The myth that “Einstein flunked at math” is not entirely accurate. Although,Albert had a learning disability, Albert had mastered calculus on his own by the age of fifteen. This genius, Albert Einstein, was born on 14 March 1879 in Ulm, Germany. Albert Einstein performed well at both his Swiss Polytechnic and at the Munich secondary school. But skipping classes to spend more time in the lab and showing little respect for his professors created a complex problem for his intended career path. Therefore, Albert had to settle for a job at the Swiss patent office with the help of a friend’s father. Although Albert had to work six days a week, Albert still managed to make some time for physics. Albert discussed the latest work with a few close friends and publishing a couple of minor papers. In 1905 Albert Einstein published four extraordinary papers known as the Annus Mirabilis papers, each on a different topic such as time, mass, space, and energy, that was designed to completely change our understanding of the universe. (Rhodes 443) The last and fourth paper of the Annuus Mirabilis, Einstein implied that mass and energy, solid and the other ethereal, were actually equivalent. with this relationship, Einstein was able to formulate what was to become the most famous and consequential equation in history E=mc^2. The Relativity Theory,E=mc^2, helped to develop the atomic bomb known as the Manhattan project. Although Albert Einstein wrote a letter to warn that the use of the atomic bomb will bring a disastrous result, President Harry S. Truman believed that more lives will be lost if they attempted to invade Japan to surrender. Therefore, President Harry S. Truman ordered to use the new weapon, the atomic bomb, to bring the war to end the war faster. ‘Truman has been told that an invasion of the Japanese mainland would cost 500,000 to 1 million American lives. The argument for the bomb is that it could shock Japan’s government into an unconditional surrender, which the U.S. government demands.'( Ramsey 1) The result of the atomic bomb was deadly just as Albert Einstein has predicted. Hiroshima and Nagasaki bombings in 1945 killed 200,000 people immediately and the long term effects resulted in more death. Some of the long term effects included, Leukemia, birth complication, Cataracts, and negative effects on the environment. The use of the atomic bomb ended the world war I, but started the cold war in return.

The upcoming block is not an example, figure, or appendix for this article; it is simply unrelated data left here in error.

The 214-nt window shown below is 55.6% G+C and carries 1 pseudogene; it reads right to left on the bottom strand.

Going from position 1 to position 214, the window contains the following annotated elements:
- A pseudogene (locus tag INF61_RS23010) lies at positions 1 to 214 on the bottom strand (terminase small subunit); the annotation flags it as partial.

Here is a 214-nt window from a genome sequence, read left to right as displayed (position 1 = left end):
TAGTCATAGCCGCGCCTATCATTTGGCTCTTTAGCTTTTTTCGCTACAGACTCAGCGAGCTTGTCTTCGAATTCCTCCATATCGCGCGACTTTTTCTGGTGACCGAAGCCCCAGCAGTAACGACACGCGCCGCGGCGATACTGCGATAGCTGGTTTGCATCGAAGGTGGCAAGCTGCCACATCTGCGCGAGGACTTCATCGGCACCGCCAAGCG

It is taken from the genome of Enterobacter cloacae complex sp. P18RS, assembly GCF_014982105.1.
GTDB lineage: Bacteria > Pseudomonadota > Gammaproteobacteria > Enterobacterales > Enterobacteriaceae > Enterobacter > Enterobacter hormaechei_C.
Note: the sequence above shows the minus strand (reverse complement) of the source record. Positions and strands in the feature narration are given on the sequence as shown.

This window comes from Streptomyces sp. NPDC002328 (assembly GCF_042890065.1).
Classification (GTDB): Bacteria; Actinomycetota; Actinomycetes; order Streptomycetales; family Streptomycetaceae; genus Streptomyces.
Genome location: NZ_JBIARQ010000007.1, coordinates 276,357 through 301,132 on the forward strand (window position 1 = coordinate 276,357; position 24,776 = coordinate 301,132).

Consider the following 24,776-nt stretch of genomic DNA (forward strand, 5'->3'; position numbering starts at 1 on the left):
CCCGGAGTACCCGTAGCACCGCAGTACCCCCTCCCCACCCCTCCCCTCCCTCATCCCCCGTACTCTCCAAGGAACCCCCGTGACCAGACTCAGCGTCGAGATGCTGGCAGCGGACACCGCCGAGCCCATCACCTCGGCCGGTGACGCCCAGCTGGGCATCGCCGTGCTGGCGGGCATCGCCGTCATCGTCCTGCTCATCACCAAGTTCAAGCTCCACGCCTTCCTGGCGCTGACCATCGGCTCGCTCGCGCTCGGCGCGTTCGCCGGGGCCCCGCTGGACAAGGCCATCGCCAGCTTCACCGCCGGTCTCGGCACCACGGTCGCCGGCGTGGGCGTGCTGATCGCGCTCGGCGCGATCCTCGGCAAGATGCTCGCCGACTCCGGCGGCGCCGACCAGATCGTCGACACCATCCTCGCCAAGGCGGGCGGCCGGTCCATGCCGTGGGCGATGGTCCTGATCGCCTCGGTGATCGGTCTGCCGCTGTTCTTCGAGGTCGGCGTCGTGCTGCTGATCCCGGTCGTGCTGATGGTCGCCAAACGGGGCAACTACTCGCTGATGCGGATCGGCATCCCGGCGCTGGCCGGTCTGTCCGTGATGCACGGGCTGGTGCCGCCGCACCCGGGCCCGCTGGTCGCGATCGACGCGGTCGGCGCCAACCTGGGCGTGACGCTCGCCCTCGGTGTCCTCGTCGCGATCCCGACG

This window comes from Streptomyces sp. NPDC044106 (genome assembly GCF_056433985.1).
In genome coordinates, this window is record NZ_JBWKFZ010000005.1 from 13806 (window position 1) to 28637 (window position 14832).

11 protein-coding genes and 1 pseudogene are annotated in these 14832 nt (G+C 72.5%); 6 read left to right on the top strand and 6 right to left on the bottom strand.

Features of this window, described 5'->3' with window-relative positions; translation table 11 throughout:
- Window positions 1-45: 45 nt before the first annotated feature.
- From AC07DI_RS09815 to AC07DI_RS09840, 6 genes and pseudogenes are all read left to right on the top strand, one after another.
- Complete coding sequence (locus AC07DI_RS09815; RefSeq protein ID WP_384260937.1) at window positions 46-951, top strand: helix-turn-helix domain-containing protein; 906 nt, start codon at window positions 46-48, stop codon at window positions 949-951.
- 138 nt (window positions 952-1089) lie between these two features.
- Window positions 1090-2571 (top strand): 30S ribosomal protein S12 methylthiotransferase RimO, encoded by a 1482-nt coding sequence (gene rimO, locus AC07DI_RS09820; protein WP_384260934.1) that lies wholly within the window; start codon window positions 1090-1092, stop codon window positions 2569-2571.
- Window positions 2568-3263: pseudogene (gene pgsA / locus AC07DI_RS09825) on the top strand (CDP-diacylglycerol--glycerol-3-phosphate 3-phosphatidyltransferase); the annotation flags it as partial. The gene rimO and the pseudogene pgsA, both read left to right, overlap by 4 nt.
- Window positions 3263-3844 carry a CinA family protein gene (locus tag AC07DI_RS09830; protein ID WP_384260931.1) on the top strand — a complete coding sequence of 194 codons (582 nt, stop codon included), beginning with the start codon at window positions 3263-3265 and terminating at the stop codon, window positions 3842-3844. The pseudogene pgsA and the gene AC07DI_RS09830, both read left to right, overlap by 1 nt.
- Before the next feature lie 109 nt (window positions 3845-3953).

Sir Robert Alexander Watson-Watt was born on April 13, 1892, in Brechin, United Kingdom. Watson attended the University of St. Andrews.In the beginning, Watson started as a meteorologist working on devices for locating thunderstorms. Watson had learned that radio waves can be used to detect and locate aircraft. After months of experiments he invented radar also known as radio detection and ranging. Radar was used for both military and civilian purposes. (How the Brain Learns Best)
In conclusion, I believe that Marie Curie’s invention, X-ray, had the most impact on the world. X-rays are used regularly for a variety of reasons daily. For instance, X-rays are used to remove cancer cells, broken bones, radiation treatment, airport safety, and exposing counterfeit art. Although Marie achieved many accomplishments her journey was not always smooth. Marie Curie had to deal with an invisible barrier, gender discrimination, that discouraged her from studying. Marie not only shocked the world with her creativity but also encouraged many other women to reach their dreams. For example, Marie won the Nobel prize for chemistry in1902 making Marie the first female Nobel Laureate, becoming the school’s first female professor, in 1911 Marie won the Nobel Prize for chemistry becoming the only person to win Nobel Prizes in two different sciences. For these reasons, I believe that Marie had the most influence both on and off the war. The outcome of Marie Curie, Lewis Nixon, Fritz Habor, Alexander Fleming, Robert Watson, and Albert Einstein’s revolutionary research set the groundwork for our understanding of physics, chemistry, technology, medicine, and nuclear physics. Carl Sagan puts it like this “Advances in medicine and agriculture have saved vastly more lives than the lives that have been lost in all the wars in history.” (Carl Sagan). Whether the result was for good or evil, all of these scientists’ discoveries launched a new era, unearthing some